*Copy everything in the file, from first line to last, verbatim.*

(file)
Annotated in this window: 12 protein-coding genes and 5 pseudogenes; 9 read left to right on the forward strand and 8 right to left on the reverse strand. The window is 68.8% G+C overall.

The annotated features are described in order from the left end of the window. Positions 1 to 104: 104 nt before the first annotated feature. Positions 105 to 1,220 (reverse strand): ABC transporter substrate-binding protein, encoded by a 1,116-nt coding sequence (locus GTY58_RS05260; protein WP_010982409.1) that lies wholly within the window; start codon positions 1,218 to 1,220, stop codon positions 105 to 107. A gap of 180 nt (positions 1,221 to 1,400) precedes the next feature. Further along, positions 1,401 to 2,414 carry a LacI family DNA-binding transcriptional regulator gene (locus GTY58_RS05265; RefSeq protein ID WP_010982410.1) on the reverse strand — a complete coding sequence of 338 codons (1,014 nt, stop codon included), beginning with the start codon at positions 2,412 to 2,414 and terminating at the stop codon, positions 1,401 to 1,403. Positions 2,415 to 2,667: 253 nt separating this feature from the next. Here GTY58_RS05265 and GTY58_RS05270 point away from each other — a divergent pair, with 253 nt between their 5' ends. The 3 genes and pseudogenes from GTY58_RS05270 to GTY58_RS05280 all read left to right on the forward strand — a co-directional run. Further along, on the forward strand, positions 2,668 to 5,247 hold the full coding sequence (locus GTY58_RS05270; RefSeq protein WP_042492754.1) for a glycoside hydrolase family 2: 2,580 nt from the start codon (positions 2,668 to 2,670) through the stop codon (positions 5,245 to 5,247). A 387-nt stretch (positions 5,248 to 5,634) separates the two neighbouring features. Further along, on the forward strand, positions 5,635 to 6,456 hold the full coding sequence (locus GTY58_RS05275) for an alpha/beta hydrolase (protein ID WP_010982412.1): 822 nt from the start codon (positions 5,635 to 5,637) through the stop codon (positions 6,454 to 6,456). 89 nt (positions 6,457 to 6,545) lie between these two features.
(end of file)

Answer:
Annotated in this window: 12 protein-coding genes and 5 pseudogenes; 9 read left to right on the forward strand and 8 right to left on the reverse strand. The window is 68.8% G+C overall.

The annotated features are described in order from the left end of the window. Positions 1 to 104: 104 nt before the first annotated feature. Positions 105 to 1,220 (reverse strand): ABC transporter substrate-binding protein, encoded by a 1,116-nt coding sequence (locus GTY58_RS05260; protein WP_010982409.1) that lies wholly within the window; start codon positions 1,218 to 1,220, stop codon positions 105 to 107. A gap of 180 nt (positions 1,221 to 1,400) precedes the next feature. Further along, positions 1,401 to 2,414 carry a LacI family DNA-binding transcriptional regulator gene (locus GTY58_RS05265; RefSeq protein ID WP_010982410.1) on the reverse strand — a complete coding sequence of 338 codons (1,014 nt, stop codon included), beginning with the start codon at positions 2,412 to 2,414 and terminating at the stop codon, positions 1,401 to 1,403. Positions 2,415 to 2,667: 253 nt separating this feature from the next. Here GTY58_RS05265 and GTY58_RS05270 point away from each other — a divergent pair, with 253 nt between their 5' ends. The 3 genes and pseudogenes from GTY58_RS05270 to GTY58_RS05280 all read left to right on the forward strand — a co-directional run. Further along, on the forward strand, positions 2,668 to 5,247 hold the full coding sequence (locus GTY58_RS05270; RefSeq protein WP_042492754.1) for a glycoside hydrolase family 2: 2,580 nt from the start codon (positions 2,668 to 2,670) through the stop codon (positions 5,245 to 5,247). A 387-nt stretch (positions 5,248 to 5,634) separates the two neighbouring features. Further along, on the forward strand, positions 5,635 to 6,456 hold the full coding sequence (locus GTY58_RS05275) for an alpha/beta hydrolase (protein ID WP_010982412.1): 822 nt from the start codon (positions 5,635 to 5,637) through the stop codon (positions 6,454 to 6,456). 89 nt (positions 6,457 to 6,545) lie between these two features.